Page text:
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If you haven’t filed your taxes because you owe money, it may be a costly mistake, financial experts say.
That’s because the late filing penalty for federal taxes is 5% of your unpaid balance per month capped at 25%, whereas the late payment fee is 0.5%, said certified financial planner Larry Harris, director of tax services at Parsec Financial in Asheville, North Carolina.
However, you may avoid the failure to file penalty by submitting your return or filing an extension by the deadline — April 18 for most taxpayers. And you may reduce your late payment fee by remitting what you can afford.
If you still can’t pay your bill after filing your return, you may qualify for other payment options, Harris said.
“The IRS is willing to work with you,” said National Taxpayer Advocate Erin Collins during a Feb. 17 Senate Finance Committee hearing.
One choice is applying for an installment agreement, a long-term monthly payment plan through the IRS.
You may qualify if you owe $50,000 or less, including tax, penalties and interest, but the agency won’t approve the plan with unfiled returns.
Of course, you’ll want to agree to an affordable monthly payment, and you’ll need to pay future taxes on time to avoid defaulting on your agreement, the Taxpayer Advocate warns.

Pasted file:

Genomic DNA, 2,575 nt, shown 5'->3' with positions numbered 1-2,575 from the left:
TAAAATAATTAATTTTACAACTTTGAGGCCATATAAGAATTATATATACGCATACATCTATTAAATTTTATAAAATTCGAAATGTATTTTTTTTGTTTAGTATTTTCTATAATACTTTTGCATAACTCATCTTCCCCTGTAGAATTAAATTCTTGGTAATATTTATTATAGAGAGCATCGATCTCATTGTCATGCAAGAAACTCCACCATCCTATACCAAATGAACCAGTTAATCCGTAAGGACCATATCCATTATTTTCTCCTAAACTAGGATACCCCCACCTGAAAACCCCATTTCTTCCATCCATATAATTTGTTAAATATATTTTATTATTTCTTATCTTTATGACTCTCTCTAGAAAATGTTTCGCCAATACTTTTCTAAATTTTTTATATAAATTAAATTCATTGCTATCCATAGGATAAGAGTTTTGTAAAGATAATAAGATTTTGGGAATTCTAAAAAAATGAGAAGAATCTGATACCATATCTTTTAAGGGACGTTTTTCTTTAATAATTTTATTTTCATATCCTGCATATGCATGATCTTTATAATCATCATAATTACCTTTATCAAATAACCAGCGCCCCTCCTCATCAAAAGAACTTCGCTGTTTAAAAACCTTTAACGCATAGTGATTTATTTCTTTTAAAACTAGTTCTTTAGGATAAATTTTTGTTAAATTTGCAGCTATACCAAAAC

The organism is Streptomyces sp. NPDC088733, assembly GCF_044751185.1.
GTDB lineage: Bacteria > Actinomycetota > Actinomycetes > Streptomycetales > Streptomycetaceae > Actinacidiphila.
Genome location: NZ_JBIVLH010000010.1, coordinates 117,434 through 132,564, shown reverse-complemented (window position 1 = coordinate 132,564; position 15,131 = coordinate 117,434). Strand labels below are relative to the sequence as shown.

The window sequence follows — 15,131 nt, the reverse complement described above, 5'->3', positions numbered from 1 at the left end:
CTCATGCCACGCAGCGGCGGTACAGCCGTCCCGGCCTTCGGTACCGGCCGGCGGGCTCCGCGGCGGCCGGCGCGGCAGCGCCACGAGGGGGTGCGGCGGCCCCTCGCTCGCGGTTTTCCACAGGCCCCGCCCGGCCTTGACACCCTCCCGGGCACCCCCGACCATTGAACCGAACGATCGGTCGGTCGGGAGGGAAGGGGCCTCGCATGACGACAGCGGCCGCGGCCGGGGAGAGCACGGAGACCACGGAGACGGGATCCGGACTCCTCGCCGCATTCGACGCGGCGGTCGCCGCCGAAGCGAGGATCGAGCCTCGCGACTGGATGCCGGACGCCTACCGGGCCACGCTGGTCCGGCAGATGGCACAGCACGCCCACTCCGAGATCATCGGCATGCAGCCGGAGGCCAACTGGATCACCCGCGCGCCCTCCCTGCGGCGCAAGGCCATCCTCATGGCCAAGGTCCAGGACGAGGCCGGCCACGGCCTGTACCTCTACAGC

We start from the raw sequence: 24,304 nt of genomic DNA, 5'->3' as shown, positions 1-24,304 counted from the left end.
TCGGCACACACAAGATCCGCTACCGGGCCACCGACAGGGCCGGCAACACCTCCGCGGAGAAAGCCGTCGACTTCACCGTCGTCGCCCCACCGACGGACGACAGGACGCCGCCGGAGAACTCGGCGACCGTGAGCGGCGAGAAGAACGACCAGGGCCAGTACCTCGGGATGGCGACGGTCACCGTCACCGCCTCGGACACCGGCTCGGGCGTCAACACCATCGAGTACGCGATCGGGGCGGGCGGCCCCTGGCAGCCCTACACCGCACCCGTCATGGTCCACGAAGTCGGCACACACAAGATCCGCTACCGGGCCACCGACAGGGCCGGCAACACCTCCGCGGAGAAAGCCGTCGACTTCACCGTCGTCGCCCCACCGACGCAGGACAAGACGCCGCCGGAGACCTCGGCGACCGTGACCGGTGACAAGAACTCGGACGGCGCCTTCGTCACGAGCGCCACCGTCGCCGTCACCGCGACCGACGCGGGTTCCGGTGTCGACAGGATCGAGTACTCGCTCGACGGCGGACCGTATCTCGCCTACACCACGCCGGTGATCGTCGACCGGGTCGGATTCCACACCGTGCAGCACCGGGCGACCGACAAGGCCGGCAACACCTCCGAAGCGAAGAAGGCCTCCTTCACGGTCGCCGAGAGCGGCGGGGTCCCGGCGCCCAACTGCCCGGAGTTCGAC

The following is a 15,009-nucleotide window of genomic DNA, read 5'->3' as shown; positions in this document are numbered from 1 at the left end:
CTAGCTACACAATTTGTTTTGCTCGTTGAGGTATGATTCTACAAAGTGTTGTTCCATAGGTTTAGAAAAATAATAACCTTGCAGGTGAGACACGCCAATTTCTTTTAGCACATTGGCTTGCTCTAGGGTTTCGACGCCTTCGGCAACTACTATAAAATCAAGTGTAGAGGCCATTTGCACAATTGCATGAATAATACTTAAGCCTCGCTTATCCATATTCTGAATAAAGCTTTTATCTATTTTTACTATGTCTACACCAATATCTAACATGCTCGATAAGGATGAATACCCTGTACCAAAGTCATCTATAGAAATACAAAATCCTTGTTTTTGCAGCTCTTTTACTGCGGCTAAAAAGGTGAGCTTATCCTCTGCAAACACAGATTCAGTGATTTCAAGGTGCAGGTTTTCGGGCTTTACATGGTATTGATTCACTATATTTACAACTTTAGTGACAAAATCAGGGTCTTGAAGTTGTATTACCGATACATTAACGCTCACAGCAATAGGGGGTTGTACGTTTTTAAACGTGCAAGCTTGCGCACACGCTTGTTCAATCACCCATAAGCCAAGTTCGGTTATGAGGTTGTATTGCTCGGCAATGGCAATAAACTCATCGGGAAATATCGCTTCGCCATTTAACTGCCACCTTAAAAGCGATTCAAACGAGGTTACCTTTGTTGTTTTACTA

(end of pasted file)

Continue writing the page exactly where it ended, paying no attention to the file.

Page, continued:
“It’s a very quick process,” said Collins, explaining you can apply online, by phone or through a bot.
Another option, known as an offer in compromise, may allow you to settle for less than you owe. However, the IRS encourages taxpayers to explore “all other payment options” first.
“If you can show that you have financial challenges, you may be able to reduce the liability and settle it with finality to put the tax behind you so you can move forward,” Collins said.
To qualify, you need to be current on all returns, unless there’s a valid extension on file, and up-to-date with required estimated tax payments.
There’s also a “currently not collectible” status, where the IRS may back off from trying to receive unpaid balances for a period of time, Collins explained.
However, if approved, your outstanding debt may still accrue penalties and interest, and the IRS may use your future refunds to cover the balance, according to the Taxpayer Advocate. And you’ll need to stay current on future taxes.